Ford Authority

Ford Quality Issues Now Being Tackled By Former J.D. Power Executive

Curbing warranty costs by improving quality was one major area that Ford CEO Jim Farley said he would focus on after taking over the helm of the automaker back in October of 2020, and it’s also a focus point in the company’s recently announced reorganization plan, but results remain a bit mixed. Ford ranked above average in J.D. Power’s 2022 U.S. Vehicle Satisfaction Study, but both Ford and Lincoln came in below the mass market and luxury segment averages in Consumer Reports‘ most recent reliability study. Now, in an effort to shore up a number of recent Ford quality issues, the automaker has hired quality turnaround specialist and former J.D. Power Vice President Josh Halliburton as its new executive director of quality, according to the Detroit Free Press.

“I was brought in to help lead massive improvements in our quality level,” Halliburton said. “We’ve got a history of – we spent a lot of time figuring out who to blame. So, is it a supplier issue? Is it a manufacturing issue? Is it a design issue? … I no longer care who caused the issue. It’s not important in my metrics and not important in how I look at quality. What I’ve told the team is that they are all responsible for the same target, whether you’re a supplier quality person, whether you’re a product development person or whether you’re a manufacturing person.”

Ford – which has long endured a culture of “finger pointing” rather than identifying and fixing problems – will undergo a few changes in that regard, according to Halliburton, starting with a requirement that employees work together to attack Ford quality issues. “So they all succeed or they all fail together,” he said. “That’s really important because it speeds the time to start working on the issue … they can’t point fingers at each other. They’re on the same team.”

The quality issues Ford has faced in recent years won’t be a quick fix, Halliburton admits, particularly as the automaker has issued a large number of recalls over the past few months. But he remains committed to overhauling the culture at Ford in that regard. “If you look back in time, Ford knows how to do quality well. And it became complacent,” Halliburton said. “I think when I came in, there was already acknowledgement that quality needed to be improved. I would say there was a good framework that had been laid in the past, roughly six to nine months prior to me joining.”

In addition to monitoring social media for potential problems owners are experiencing with their vehicles, Ford is also working on a process where it will video record vehicle assembly during a model’s early launch stages to ensure everything is going smoothly, and the automaker has also added extra steps in the vehicle inspection process before each leaves the factory.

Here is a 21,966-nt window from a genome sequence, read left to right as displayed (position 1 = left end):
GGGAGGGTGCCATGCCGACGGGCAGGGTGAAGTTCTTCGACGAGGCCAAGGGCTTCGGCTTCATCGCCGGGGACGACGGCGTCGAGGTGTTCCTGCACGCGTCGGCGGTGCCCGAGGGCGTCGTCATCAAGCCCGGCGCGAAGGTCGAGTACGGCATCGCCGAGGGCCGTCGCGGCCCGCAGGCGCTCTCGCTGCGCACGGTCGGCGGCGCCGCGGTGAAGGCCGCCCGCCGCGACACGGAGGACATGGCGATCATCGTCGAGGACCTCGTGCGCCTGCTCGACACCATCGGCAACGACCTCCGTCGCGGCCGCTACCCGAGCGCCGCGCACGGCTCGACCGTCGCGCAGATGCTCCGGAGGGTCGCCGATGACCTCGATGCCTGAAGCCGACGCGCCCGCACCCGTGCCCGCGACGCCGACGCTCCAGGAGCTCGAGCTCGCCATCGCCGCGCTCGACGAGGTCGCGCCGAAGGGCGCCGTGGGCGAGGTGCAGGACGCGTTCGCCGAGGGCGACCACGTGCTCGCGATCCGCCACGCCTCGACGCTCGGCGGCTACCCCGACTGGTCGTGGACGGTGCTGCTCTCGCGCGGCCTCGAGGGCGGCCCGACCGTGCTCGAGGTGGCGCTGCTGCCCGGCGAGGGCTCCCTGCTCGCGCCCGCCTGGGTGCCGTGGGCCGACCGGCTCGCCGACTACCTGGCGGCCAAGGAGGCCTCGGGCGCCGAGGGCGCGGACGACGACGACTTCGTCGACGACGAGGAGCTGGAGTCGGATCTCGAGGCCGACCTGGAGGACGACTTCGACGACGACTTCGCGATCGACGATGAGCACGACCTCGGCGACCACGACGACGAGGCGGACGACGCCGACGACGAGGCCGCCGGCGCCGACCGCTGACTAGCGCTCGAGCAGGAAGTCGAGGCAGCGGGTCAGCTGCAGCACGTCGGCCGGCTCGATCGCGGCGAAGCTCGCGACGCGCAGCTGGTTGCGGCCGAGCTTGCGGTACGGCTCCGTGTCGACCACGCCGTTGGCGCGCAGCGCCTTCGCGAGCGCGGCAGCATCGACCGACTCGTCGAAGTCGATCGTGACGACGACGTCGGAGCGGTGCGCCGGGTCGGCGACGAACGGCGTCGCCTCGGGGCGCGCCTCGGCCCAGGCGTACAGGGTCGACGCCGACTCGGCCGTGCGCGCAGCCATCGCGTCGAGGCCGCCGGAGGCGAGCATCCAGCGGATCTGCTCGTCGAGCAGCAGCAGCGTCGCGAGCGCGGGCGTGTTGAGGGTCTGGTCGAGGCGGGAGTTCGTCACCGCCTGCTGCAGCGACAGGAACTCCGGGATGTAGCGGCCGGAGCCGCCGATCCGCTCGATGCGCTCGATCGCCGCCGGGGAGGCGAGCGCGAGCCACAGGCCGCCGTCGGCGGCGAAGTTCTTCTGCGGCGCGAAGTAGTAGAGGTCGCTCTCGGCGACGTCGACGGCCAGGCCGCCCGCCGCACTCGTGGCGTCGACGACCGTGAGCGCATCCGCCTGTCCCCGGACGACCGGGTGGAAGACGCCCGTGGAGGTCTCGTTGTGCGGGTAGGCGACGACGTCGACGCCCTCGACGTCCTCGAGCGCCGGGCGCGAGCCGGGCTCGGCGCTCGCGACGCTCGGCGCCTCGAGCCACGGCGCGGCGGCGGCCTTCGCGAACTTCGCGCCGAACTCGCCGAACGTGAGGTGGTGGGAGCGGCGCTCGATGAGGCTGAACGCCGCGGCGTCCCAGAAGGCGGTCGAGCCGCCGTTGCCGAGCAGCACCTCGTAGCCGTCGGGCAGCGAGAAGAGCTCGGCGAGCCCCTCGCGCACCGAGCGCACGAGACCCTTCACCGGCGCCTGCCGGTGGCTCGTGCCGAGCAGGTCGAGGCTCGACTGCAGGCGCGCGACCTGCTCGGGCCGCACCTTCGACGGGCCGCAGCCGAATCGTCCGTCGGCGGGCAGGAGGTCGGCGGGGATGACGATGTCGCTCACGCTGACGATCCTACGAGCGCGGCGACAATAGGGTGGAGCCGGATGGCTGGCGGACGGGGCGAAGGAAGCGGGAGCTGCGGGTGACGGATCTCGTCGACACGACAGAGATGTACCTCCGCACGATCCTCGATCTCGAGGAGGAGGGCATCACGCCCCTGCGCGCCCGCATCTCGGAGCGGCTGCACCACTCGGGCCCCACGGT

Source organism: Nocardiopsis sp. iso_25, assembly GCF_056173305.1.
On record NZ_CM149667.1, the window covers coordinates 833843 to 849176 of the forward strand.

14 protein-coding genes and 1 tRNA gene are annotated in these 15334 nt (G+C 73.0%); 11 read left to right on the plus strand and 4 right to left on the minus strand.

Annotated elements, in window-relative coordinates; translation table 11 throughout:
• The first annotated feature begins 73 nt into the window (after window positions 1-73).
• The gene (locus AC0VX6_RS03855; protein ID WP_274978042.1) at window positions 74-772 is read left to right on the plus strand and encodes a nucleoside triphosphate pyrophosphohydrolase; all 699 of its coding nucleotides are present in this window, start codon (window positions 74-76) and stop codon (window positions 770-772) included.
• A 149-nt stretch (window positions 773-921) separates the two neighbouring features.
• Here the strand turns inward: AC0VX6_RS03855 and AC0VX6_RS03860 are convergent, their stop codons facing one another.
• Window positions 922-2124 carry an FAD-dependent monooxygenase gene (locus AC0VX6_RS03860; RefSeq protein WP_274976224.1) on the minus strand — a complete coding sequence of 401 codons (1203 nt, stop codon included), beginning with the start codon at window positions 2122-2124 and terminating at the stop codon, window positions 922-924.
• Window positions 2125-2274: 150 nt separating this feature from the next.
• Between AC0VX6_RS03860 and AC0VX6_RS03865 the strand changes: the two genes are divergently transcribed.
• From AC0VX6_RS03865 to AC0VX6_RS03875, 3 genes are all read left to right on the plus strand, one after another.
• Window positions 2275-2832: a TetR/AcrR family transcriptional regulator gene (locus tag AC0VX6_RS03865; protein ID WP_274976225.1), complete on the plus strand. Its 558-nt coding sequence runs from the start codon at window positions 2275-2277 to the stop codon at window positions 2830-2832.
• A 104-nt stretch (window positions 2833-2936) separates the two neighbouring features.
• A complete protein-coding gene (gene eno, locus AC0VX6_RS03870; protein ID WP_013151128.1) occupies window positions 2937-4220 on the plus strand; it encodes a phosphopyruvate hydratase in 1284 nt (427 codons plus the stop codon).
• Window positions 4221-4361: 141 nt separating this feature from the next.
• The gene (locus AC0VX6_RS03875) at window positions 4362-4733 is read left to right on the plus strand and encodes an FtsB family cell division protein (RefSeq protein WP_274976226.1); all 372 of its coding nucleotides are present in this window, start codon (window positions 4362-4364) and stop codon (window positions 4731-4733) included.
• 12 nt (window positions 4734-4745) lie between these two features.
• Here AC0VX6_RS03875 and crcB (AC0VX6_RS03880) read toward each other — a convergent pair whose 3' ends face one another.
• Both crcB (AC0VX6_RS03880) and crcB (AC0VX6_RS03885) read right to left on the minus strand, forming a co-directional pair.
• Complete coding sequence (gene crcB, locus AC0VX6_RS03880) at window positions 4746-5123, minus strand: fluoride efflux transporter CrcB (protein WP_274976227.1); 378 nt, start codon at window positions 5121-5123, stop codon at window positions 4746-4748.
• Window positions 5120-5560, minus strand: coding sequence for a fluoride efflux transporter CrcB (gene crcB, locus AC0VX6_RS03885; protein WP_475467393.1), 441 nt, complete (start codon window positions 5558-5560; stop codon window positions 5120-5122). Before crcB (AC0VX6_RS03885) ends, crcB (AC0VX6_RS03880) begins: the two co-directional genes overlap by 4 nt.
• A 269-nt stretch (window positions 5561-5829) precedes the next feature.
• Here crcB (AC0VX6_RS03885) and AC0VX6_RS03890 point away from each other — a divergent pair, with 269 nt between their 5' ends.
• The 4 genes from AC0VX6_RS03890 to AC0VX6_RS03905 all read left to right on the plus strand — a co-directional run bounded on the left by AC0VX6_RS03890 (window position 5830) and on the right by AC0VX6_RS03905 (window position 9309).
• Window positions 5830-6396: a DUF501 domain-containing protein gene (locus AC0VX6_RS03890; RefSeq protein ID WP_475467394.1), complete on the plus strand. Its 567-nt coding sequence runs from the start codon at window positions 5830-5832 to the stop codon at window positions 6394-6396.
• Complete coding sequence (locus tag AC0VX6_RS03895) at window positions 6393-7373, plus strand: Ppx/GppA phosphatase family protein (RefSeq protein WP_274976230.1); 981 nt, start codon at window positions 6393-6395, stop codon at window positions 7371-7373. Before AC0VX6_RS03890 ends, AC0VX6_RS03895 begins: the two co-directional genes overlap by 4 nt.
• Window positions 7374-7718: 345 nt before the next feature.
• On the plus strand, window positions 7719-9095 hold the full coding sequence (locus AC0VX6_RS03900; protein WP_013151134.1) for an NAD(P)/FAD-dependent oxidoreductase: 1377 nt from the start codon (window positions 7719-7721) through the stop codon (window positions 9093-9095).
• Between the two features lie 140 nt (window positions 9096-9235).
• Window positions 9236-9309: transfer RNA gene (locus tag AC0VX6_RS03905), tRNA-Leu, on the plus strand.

“When you work with companies on fixing quality, it’s often an uphill battle,” Halliburton said. “If the whole company isn’t aligned, it’s really inefficient and it’s a struggle to get momentum. Here, I see the momentum’s in place. It’s now harnessing that momentum to guide it down the right path.”

We’ll have more on Ford’s efforts to improve quality soon, so be sure and subscribe to Ford Authority for 24/7 Ford news coverage.

Brett's lost track of all the Fords he's owned over the years and how much he's spent modifying them, but his current money pits include an S550 Mustang and 13th gen F-150.

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  1. Harley Kesselman

    LOL I have had two Aviators bought back, both a 21 and a 22. My 22’s interior grab handles weren’t even screwed in and the sunroof weatherstripping was literally popped up above the roof. The chrome around the windows wasn’t glued on properly and I have gone through 2 SYNC screens. Besides the screens these are obvious quality control steps no one took.

  2. Michael

    One guy is not going to solve Ford’s quality ( and recall ) problems. They need to replace the whole management structure to one that is more committed to quality. He is going to run into a brick wall, then see how long he lasts. I bet within a year he is gone due to frustration trying to do his job.

    1. Db